People talk about their lives flashing before their eyes in an instant. But what if a place could see it’s own long history unfold in just a few moments? Even in the last two hundred years or so, the Black Country has gone through some momentus changes – something we don’t always realise when we look around the area today. From a collection of scattered rural settlements, through the massive nineteenth century exploitation of coal and iron resources, to its reincarnation as the home to a million people, this short video clip tries to visualise what a birds-eye view of change in the Black Country might have looked like:
- Graiseley flats Wolverhampton chosen to illustrate feature in The Guardian today @sbriercliffe @MunicipalDreams http://t.co/FMefy4zHBa 4 days ago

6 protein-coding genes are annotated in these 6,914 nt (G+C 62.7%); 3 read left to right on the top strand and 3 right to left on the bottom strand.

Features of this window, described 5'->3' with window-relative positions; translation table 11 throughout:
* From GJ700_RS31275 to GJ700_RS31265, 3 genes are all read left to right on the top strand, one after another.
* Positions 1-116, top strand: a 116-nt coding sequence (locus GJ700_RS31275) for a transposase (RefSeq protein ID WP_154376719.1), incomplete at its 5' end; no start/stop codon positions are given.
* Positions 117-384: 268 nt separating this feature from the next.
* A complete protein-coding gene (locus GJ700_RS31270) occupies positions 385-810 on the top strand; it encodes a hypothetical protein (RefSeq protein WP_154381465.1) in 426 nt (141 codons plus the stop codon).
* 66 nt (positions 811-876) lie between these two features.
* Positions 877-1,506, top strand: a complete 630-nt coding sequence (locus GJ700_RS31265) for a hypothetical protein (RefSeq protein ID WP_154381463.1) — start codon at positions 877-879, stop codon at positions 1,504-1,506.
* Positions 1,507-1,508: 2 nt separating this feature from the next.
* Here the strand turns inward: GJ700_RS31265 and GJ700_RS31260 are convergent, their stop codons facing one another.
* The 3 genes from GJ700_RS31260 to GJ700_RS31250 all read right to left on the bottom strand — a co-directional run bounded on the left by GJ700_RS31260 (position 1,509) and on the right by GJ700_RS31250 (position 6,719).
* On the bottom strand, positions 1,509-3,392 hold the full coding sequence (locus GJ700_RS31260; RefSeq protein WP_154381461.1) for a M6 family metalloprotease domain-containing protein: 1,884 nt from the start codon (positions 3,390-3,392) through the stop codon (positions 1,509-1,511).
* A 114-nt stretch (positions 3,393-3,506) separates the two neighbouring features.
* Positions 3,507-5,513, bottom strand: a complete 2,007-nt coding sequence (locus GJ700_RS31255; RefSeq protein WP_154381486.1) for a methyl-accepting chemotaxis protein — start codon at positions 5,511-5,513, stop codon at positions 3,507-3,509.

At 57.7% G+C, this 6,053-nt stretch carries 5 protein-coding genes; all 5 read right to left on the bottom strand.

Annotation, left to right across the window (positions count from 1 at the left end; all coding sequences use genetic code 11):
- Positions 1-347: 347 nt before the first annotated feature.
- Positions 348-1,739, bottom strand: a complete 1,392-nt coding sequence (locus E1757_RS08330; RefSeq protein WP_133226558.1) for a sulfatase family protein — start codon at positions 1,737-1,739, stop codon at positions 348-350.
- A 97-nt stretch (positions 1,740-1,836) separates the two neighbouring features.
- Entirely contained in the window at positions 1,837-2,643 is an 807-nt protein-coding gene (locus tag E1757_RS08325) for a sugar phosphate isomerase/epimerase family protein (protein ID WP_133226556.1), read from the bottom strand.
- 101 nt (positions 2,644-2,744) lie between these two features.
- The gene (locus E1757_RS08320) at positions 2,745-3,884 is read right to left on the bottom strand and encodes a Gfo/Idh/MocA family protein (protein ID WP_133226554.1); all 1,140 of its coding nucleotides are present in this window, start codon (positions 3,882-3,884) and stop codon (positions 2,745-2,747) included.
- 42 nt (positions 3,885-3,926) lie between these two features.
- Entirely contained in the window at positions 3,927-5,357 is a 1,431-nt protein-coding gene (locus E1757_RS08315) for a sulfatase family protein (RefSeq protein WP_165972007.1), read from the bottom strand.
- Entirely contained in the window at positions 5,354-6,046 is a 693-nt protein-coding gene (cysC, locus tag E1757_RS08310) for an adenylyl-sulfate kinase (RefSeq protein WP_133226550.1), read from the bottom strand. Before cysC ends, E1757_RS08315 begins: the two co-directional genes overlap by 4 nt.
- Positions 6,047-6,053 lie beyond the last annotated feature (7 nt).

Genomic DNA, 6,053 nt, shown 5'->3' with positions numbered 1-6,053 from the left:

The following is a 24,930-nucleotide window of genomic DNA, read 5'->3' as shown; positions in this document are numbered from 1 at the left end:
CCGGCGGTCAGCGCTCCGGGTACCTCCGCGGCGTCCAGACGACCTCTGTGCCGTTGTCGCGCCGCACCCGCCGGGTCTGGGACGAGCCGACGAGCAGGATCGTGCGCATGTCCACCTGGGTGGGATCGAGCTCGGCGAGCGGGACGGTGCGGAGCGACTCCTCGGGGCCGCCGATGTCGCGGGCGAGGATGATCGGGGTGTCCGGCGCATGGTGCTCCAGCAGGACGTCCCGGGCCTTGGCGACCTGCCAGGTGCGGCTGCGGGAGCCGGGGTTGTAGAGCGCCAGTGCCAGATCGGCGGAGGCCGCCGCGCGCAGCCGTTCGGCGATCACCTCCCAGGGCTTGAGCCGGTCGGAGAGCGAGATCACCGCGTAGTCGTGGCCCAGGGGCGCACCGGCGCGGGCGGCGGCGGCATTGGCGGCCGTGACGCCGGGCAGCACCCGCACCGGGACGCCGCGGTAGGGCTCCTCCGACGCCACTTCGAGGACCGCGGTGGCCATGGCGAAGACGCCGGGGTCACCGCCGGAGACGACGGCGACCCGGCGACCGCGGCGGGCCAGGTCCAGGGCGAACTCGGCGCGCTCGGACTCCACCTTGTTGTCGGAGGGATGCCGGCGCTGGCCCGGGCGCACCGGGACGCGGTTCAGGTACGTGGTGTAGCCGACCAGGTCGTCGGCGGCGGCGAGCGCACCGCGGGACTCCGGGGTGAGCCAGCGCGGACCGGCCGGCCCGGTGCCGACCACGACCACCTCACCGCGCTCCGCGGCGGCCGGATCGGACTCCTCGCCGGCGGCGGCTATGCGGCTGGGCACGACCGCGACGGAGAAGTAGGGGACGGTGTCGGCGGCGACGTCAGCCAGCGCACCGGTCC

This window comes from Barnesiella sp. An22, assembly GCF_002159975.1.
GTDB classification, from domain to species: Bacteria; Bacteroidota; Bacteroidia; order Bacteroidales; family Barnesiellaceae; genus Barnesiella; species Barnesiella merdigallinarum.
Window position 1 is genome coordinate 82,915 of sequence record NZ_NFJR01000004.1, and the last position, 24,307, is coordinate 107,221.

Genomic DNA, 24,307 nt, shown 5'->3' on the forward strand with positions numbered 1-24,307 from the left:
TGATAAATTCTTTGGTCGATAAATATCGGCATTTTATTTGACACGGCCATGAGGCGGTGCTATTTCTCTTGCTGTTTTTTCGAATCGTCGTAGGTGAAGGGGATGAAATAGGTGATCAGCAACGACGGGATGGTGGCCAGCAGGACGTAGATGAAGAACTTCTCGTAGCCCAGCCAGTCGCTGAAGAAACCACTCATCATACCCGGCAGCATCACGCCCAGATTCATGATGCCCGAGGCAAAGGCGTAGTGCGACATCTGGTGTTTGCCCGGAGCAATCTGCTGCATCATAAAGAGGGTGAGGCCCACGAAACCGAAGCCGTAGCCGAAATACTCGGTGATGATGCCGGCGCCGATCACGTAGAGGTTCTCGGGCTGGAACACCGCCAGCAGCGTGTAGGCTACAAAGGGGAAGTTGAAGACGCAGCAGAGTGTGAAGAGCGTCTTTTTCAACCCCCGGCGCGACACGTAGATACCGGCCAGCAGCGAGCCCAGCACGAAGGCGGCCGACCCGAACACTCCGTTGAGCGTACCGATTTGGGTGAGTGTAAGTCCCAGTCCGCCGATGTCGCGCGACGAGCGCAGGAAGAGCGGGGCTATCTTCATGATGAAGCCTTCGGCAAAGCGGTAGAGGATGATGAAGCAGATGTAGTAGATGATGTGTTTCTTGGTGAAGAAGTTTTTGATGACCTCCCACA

- RT @BrownhillsBob: Arachnofoolya brownhillsbob.com/2015/08/26/ara… http://t.co/AxOZQh9mco 5 days ago
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- ____________________________________________ The distinctly black country network is funded by English Heritage and hosted by Wolverhampton Arts & Heritage Service. For a full list of network supporters click here.